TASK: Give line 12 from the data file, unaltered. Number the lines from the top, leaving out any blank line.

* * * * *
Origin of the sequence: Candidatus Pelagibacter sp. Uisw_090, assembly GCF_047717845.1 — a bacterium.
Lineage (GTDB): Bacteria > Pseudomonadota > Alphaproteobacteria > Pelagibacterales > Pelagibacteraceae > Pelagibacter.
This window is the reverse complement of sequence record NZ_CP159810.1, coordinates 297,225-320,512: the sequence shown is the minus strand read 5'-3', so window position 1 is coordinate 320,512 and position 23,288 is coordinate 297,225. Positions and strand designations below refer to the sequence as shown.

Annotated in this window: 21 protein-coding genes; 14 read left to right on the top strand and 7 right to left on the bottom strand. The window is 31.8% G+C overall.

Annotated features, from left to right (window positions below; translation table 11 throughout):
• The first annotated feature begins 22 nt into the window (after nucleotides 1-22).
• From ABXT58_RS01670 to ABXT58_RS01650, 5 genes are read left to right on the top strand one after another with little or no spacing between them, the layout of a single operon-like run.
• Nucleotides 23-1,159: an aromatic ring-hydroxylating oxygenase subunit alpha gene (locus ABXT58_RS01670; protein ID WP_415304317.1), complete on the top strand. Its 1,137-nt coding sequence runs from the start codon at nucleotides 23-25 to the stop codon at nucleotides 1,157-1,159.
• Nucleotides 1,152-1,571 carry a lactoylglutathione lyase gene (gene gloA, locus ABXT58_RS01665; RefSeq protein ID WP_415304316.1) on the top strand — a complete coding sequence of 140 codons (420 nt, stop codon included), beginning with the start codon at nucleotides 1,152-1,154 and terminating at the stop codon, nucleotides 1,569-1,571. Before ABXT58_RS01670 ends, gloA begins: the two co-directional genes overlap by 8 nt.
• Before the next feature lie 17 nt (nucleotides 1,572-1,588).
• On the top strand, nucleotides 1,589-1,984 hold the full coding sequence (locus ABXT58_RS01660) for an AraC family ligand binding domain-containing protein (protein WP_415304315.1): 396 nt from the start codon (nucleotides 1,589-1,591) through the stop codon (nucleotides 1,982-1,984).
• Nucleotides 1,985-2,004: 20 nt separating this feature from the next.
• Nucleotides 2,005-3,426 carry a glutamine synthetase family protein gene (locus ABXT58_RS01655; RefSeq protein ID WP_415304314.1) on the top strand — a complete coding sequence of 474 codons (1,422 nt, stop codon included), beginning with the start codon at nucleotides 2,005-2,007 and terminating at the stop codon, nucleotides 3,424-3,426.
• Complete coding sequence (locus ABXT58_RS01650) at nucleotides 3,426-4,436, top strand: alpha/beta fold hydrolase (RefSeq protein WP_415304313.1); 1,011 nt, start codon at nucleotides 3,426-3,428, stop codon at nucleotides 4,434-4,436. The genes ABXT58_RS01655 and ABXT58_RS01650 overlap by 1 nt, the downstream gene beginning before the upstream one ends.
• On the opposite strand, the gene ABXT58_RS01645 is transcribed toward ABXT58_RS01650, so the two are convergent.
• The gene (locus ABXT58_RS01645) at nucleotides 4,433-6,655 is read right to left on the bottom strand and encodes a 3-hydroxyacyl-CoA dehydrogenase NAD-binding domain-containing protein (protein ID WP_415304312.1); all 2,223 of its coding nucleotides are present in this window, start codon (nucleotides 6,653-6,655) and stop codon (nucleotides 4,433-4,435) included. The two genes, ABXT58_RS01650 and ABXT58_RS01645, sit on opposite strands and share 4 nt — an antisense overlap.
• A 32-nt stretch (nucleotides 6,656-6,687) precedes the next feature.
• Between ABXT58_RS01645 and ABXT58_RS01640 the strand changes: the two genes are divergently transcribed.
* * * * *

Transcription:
• Nucleotides 1,985-2,004: 20 nt separating this feature from the next.